By Sister Jacqueline Goodin
One day in mid-summer, I looked out my window and over to the athletic field of St. Joseph Academy, our sponsored high school in Cleveland, which sits next to the center where our sisters live and work. I saw a group of young women running hurdles.
I marveled at how easily and courageously they seemed to run and jump, with some speed, over the series of hurdles in training for an upcoming sports season.
I flashed back to my own high school days in P.E. The hurdles seemed at least five feet tall to me then. I spent my entire time in those classes always moving myself to the end of the line so that I would never have to attempt the high jump and face the ultimate humiliation of falling flat on my face.
In those years, I could never imagine all of the hurdles that I would face in the following decades. Nor could I have taken in the very real hurdles that people all over the world face in the daily challenge of existing amidst poverty, racism and oppression. At that time, avoidance was a very smart strategy. But not so much anymore.
The image of hurdles has made me reflect on the ways in which I engage (or not) with hurdles in my life. How do you get over them, especially when they seem too big? First, let’s drop consideration for the many small hurdles in life that we inevitably face, such as a too-long grocery store line when I’m in a hurry or a small favor that a friend asks that isn’t very convenient to me. In the cosmos of things, this is not really a hurdle. It is a minor irritation. We can call upon our gracious God to ask for a bit more patience in those instances.
I am referring to those hurdles which seem to plague us, injure our sense of well-being or safety, or which block us from believing deep down that we are loved by an Everlasting Love, whom we call God. These are real hurdles which one cannot avoid or run around. They must be faced, for on the other side is the abundance of life which we have been promised by our loving Creator. It’s worth the hard work of learning to jump those hurdles to have a taste of this abundance.
I believe the first step is to humbly ask our God for the gift of wisdom to discern what is a real hurdle and which hurdles are superficial. Then to ask for whatever other gifts we might need to break the hurdle down—such as the gift of self-compassion, courage, honesty, willingness to ask for help from friends or professionals. These are the gifts God never fails to give if we first take the often-time difficult step to simply ask and keep asking.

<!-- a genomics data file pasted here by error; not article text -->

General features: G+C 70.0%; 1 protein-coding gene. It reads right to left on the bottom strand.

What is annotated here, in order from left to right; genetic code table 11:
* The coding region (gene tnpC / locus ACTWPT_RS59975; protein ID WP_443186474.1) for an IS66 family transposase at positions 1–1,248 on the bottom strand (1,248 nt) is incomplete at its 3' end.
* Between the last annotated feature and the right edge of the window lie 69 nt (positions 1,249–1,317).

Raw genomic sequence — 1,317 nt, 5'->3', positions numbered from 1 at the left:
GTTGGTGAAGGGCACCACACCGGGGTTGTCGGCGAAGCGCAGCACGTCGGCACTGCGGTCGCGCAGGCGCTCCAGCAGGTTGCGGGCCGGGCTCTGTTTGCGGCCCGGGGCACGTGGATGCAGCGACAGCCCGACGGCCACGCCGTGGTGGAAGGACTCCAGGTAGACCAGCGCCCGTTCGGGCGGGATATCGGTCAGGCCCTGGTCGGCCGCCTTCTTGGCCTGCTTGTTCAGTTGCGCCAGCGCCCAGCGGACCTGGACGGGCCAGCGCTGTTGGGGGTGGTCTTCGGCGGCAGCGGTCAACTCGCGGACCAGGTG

Perhaps more importantly is “how do I accompany others who are facing their big life hurdles.” This is the call to turn compassion and justice-making into verbs—not nouns. We are called to be the bearers of hope that this abundance of life is possible and within reach if only we lay down our unnecessary burdens. Emptying ourselves of what is unnecessary only opens up space in our hearts for more love and life, for ourselves and for the world. We who are experiencing this abundance of life cannot remain satisfied and self-protective; we must reach out to those who are suffering in any way—through our prayer, advocacy, service, and hospitality.
So, let’s get going and jump over a few hurdles today! No hurdle is too small or too big that it cannot be conquered.
About the Author
Sister Jacqueline Goodin, CSJ, is a member of the Congregation Leadership Team. She is a Clinical Social Worker with broad experience working with adults and children in varied settings. A transformative experience for her was the five years she served in Tanzania at St. Joseph Hostel for Girls, in collaboration with the Sisters of St. Joseph of Chambery.